British Identity After the Withdrawl of Rome

Mosaic of a Roman villa in the Bardo National Museum. Image is public domain. Source: Wikimedia commons.

It’s a crisis of identity every country that has ever been ruled by another faces when gaining it’s independence. Who are we without imperial ties? This was a question no doubt on the minds of the generations of Britons who lived between the withdrawal of Rome around 410 AD and the rise of the Saxons around 600 AD. This is also the time in which I have placed Arthur and Guinevere, so it’s a question I, and my characters, have thought a lot about.

Bearing in mind that we have very few records for this Dark Age/early Middle Ages time period, this is a tough question to answer. Scholars have, until recently, ignored this time period, skipping from Rome to the Saxons, as though the time in between means little. But it meant a lot to the people who lived it. Many historians subscribe to the theory that almost immediately after the withdrawal of Rome, the native Britons returned to their pre-Roman way of life. This is due, in part to the writings of foreign historians like the Greek Zosimus who wrote of a Saxon attack on Britain in 409, “They reduced the inhabitants of Britain and some the Gallic peoples to such straits that they revolted from the Roman empire, no longer submitted to Roman law, and reverted to their native customs” (quoted in Synder, 81).

Recreation of a Celtic roundhouse, National History Museum of Wales, 2007. Image is public domain. Source: Wikimedia Commons.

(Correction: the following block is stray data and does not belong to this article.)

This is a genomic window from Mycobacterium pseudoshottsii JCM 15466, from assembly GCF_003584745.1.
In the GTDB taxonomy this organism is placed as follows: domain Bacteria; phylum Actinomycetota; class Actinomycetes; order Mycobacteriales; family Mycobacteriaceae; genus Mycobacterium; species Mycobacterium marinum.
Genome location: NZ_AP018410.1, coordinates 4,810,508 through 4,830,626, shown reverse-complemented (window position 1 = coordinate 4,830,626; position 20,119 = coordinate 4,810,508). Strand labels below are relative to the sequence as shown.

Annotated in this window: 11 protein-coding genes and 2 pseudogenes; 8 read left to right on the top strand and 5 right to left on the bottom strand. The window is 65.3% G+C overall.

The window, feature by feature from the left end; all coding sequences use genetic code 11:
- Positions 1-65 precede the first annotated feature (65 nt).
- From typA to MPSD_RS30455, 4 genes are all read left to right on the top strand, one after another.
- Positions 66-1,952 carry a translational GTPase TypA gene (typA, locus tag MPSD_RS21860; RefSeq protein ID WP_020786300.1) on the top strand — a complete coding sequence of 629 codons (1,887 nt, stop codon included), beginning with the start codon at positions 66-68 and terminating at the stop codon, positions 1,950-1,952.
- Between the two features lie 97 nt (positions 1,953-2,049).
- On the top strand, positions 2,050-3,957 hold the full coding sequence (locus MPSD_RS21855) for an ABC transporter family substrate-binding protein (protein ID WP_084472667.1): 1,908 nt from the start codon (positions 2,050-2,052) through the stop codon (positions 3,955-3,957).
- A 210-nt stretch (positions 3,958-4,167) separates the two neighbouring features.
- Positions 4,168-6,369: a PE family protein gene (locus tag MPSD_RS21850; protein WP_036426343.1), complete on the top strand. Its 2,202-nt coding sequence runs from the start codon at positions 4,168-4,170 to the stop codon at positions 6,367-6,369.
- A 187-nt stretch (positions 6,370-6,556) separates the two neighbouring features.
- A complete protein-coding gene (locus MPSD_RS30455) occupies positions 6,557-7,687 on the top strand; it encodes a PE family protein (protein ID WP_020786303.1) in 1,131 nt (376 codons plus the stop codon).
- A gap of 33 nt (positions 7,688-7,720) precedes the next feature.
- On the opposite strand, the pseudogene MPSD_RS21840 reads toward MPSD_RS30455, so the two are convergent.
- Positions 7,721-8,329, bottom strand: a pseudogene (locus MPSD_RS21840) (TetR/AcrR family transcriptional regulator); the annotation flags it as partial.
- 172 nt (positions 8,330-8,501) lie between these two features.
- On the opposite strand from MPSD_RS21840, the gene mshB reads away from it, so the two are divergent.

A few days ago I was watching a mini-series on PBS called Michael Wood’s Story of England: Romans to Normans. I don’t know anything about Wood – I’m sure he’s a great historian – but the show made it seem like the Celts went directly from Roman rule back to the round houses and comparatively primitive lifestyle common before Boudicca led her revolt.

I’m not a historian (yet), but I find it difficult to believe that after 400 years of Roman rule, the Celts would abandon Roman influences so quickly. Yes, the money from Rome dried up, as did the imperial protection. I’m sure some, if not most, of the ruling class fled. It’s natural, as Synder states, that the Britons would have “reverted to native laws and local rulers” (82). That’s the system they knew and could live with. It’s also the reason for the myriad of civil wars that preceded the unprecedented moment when someone – possibly Arthur – united the Britons against the Saxons at the Battle of Mount Badon.

But just because the post-Roman Celts reverted in some ways to their tribal traditions doesn’t mean the population of Britain immediately became uncivilized. Rome brought great feats of architecture, technology and organization to the British tribes. The Britons of the time were used to a certain standard of living and, like any of us, likely would have done what they could to preserve it. I’m sure Roman villas were reused, some technologies were kept (although we know that by the late 5th century the baths at Aque Sullis were already in decline, though the town continued on for some time) and some people clung to the Roman ways. Even as tribal rulers reoccupied the Celtic hillforts, many Roman towns and forts continued to be centers of power.